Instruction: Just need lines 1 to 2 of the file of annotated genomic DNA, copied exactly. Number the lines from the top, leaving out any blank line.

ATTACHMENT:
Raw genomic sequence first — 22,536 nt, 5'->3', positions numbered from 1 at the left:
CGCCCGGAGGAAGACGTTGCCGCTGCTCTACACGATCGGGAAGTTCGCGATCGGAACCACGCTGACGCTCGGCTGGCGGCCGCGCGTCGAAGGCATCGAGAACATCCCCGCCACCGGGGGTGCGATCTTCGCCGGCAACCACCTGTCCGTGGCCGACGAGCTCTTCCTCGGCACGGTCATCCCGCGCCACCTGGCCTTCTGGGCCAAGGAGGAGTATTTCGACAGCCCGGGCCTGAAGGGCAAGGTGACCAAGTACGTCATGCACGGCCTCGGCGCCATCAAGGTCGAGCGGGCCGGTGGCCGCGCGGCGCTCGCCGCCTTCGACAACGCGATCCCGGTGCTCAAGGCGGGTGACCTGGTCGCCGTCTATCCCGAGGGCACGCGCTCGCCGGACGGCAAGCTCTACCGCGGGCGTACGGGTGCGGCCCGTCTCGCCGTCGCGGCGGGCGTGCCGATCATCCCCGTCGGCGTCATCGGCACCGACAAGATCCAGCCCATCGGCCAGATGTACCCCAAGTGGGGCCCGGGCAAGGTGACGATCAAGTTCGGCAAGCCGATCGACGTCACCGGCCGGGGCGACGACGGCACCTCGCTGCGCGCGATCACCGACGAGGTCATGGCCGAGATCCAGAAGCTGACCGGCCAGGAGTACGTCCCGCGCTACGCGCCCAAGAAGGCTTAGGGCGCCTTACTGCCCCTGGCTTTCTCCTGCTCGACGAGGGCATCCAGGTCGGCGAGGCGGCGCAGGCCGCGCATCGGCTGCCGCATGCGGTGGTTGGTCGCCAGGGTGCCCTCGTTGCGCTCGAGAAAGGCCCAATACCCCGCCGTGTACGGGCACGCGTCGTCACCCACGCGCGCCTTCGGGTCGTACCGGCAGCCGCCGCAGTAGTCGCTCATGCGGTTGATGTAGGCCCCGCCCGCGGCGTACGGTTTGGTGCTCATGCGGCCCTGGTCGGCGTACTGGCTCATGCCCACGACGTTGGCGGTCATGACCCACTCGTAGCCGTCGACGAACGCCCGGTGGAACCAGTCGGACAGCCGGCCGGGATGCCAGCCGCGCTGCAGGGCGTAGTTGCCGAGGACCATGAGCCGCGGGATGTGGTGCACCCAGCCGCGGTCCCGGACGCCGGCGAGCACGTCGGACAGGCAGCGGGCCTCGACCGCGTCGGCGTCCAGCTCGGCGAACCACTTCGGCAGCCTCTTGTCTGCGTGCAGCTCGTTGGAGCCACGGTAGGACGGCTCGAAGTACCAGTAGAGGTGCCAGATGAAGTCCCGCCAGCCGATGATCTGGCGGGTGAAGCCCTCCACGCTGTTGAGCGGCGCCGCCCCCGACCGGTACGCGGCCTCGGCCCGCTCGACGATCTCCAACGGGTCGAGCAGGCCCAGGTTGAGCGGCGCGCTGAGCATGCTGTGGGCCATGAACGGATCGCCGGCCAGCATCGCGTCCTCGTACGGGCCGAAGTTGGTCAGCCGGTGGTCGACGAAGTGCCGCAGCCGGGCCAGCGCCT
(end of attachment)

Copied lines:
Raw genomic sequence first — 22,536 nt, 5'->3', positions numbered from 1 at the left:
CGCCCGGAGGAAGACGTTGCCGCTGCTCTACACGATCGGGAAGTTCGCGATCGGAACCACGCTGACGCTCGGCTGGCGGCCGCGCGTCGAAGGCATCGAGAACATCCCCGCCACCGGGGGTGCGATCTTCGCCGGCAACCACCTGTCCGTGGCCGACGAGCTCTTCCTCGGCACGGTCATCCCGCGCCACCTGGCCTTCTGGGCCAAGGAGGAGTATTTCGACAGCCCGGGCCTGAAGGGCAAGGTGACCAAGTACGTCATGCACGGCCTCGGCGCCATCAAGGTCGAGCGGGCCGGTGGCCGCGCGGCGCTCGCCGCCTTCGACAACGCGATCCCGGTGCTCAAGGCGGGTGACCTGGTCGCCGTCTATCCCGAGGGCACGCGCTCGCCGGACGGCAAGCTCTACCGCGGGCGTACGGGTGCGGCCCGTCTCGCCGTCGCGGCGGGCGTGCCGATCATCCCCGTCGGCGTCATCGGCACCGACAAGATCCAGCCCATCGGCCAGATGTACCCCAAGTGGGGCCCGGGCAAGGTGACGATCAAGTTCGGCAAGCCGATCGACGTCACCGGCCGGGGCGACGACGGCACCTCGCTGCGCGCGATCACCGACGAGGTCATGGCCGAGATCCAGAAGCTGACCGGCCAGGAGTACGTCCCGCGCTACGCGCCCAAGAAGGCTTAGGGCGCCTTACTGCCCCTGGCTTTCTCCTGCTCGACGAGGGCATCCAGGTCGGCGAGGCGGCGCAGGCCGCGCATCGGCTGCCGCATGCGGTGGTTGGTCGCCAGGGTGCCCTCGTTGCGCTCGAGAAAGGCCCAATACCCCGCCGTGTACGGGCACGCGTCGTCACCCACGCGCGCCTTCGGGTCGTACCGGCAGCCGCCGCAGTAGTCGCTCATGCGGTTGATGTAGGCCCCGCCCGCGGCGTACGGTTTGGTGCTCATGCGGCCCTGGTCGGCGTACTGGCTCATGCCCACGACGTTGGCGGTCATGACCCACTCGTAGCCGTCGACGAACGCCCGGTGGAACCAGTCGGACAGCCGGCCGGGATGCCAGCCGCGCTGCAGGGCGTAGTTGCCGAGGACCATGAGCCGCGGGATGTGGTGCACCCAGCCGCGGTCCCGGACGCCGGCGAGCACGTCGGACAGGCAGCGGGCCTCGACCGCGTCGGCGTCCAGCTCGGCGAACCACTTCGGCAGCCTCTTGTCTGCGTGCAGCTCGTTGGAGCCACGGTAGGACGGCTCGAAGTACCAGTAGAGGTGCCAGATGAAGTCCCGCCAGCCGATGATCTGGCGGGTGAAGCCCTCCACGCTGTTGAGCGGCGCCGCCCCCGACCGGTACGCGGCCTCGGCCCGCTCGACGATCTCCAACGGGTCGAGCAGGCCCAGGTTGAGCGGCGCGCTGAGCATGCTGTGGGCCATGAACGGATCGCCGGCCAGCATCGCGTCCTCGTACGGGCCGAAGTTGGTCAGCCGGTGGTCGACGAAGTGCCGCAGCCGGGCCAGCGCCT